5. Assess what marks are registered but no longer in use. You can save some money in legal costs by identifying those marks that are registered, but are no longer in use.

There are other steps you can take as well, such as collecting examples of each mark in use, confirming that the chain of ownership in your registrations is accurate, reviewing the terms of your licensing agreements to ensure that they adequately protect you, etc., but the steps outlined above will get you started. Of course, if you need help or have questions along the way, just ask your friendly trademark attorney.

For more in our series on trademark issues, see Part One on what a trademark is and why it is important. Part Two talked about the importance of trademark searches. Part Three, as set out above, dealt with the benefits of Federal trademark registration. Part Five will run in the next MAB News Briefs, the week of January 9, 2017.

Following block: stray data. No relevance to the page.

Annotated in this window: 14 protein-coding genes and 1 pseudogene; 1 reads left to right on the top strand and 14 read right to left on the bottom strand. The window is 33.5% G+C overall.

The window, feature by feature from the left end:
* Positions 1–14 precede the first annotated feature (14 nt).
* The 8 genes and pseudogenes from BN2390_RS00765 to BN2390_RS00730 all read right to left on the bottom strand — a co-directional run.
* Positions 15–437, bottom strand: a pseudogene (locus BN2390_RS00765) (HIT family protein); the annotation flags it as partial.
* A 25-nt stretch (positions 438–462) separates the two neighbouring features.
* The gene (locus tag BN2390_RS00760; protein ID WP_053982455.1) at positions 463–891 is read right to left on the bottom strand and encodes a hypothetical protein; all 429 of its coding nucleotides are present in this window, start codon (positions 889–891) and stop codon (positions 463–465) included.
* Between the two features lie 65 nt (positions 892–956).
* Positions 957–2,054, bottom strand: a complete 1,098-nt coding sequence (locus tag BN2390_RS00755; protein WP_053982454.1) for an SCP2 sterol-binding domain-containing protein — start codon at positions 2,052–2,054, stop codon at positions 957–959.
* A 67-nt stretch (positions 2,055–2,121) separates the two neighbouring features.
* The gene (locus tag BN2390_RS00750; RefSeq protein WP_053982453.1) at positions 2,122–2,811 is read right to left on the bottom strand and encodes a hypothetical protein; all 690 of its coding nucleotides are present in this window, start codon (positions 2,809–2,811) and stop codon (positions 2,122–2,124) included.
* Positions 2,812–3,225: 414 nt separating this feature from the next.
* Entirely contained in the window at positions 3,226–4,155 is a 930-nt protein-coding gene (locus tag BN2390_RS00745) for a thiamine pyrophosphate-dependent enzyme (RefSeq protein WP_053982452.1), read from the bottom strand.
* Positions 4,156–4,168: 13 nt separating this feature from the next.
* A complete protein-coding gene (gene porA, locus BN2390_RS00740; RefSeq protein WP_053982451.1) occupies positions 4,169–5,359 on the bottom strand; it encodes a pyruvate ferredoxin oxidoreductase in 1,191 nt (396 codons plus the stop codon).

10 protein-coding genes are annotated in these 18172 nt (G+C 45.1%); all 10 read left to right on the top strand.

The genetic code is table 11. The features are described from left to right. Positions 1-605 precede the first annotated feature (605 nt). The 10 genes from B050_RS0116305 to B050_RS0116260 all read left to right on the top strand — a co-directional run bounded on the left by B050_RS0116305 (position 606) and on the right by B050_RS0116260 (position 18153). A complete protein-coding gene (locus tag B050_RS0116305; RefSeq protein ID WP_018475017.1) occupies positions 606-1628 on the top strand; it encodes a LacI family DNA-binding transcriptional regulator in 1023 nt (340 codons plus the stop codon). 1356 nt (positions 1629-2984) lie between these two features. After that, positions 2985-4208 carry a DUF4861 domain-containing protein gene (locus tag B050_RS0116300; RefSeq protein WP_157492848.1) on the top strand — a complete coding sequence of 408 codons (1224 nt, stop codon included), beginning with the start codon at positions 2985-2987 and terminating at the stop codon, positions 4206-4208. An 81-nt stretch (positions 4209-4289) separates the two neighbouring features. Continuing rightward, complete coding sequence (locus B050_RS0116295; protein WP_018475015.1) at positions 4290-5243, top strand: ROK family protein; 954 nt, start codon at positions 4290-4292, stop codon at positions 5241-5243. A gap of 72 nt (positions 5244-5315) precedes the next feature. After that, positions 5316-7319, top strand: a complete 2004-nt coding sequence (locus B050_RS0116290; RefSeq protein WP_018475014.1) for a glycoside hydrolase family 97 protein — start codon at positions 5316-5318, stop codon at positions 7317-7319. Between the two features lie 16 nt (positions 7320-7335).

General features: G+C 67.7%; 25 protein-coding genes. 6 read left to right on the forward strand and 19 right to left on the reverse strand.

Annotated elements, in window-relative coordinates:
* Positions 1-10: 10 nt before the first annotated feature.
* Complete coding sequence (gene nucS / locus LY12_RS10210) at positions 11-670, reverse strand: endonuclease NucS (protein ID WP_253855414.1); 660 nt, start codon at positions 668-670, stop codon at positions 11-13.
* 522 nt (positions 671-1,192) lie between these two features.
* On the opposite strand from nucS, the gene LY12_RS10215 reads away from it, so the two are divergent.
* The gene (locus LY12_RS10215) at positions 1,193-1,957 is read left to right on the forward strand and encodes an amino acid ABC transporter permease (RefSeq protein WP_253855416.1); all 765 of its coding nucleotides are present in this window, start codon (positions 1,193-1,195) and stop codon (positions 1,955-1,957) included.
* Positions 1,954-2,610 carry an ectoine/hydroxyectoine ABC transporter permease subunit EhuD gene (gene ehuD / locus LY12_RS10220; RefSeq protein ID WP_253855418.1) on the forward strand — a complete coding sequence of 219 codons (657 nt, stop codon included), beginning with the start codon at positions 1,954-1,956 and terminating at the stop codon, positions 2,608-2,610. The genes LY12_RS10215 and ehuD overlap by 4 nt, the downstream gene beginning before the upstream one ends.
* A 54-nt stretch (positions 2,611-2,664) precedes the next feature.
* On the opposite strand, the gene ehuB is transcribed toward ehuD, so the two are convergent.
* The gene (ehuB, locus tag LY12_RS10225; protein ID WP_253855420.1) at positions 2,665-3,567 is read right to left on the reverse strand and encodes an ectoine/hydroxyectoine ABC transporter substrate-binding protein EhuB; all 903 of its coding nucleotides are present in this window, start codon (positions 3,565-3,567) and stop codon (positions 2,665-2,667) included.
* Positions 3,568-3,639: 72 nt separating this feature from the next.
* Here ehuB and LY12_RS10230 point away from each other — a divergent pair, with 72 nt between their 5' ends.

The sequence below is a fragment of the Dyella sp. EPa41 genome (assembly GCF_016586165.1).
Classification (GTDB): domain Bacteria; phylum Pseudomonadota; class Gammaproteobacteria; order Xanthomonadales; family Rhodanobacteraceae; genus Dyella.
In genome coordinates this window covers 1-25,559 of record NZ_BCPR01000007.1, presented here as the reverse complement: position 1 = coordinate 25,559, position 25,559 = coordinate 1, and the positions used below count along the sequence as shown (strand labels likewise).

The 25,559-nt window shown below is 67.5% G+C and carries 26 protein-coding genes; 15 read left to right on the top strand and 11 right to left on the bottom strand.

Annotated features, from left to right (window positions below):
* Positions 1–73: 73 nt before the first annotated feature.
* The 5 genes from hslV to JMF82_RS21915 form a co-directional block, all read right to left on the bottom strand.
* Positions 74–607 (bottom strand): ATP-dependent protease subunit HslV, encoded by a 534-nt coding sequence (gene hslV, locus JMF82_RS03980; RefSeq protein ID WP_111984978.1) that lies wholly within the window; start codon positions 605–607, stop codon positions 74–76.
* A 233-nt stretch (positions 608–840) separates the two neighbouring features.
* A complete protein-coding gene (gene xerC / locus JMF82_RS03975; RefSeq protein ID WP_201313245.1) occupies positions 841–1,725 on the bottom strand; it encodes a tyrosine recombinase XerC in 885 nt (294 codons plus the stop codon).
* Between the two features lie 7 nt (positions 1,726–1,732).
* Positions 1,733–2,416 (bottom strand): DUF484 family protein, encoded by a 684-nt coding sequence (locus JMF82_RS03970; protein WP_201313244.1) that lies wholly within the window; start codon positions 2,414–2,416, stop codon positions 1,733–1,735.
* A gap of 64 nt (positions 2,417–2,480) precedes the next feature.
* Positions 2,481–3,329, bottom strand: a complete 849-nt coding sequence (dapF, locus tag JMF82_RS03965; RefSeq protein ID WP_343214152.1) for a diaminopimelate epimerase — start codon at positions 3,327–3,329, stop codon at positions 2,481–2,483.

Reprinted  by permission.

Stations: Sign-Up for the MABF Career Fair at GLBC

View More: http://benjamindavidphotography.pass.us/mabglbc2016It’s time for the MAB Foundation’s most popular and highly attended career fair and we want YOU to be a part of the action! The number one request from our stations is assistance with gaining new employee leads and that is exactly what participation in this career fair will give you!

DATE & LOCATION
Wednesday, March 8, 2017
During the Great Lakes Broadcasting Conference & EXPO (GLBC)
The Lansing Center, Lansing MI
2:00pm-3:30pm

Yearly MABF Career Fairs seek to connect employers and schools with potential employees, students and interns; and to assist stations with the current EEO requirements.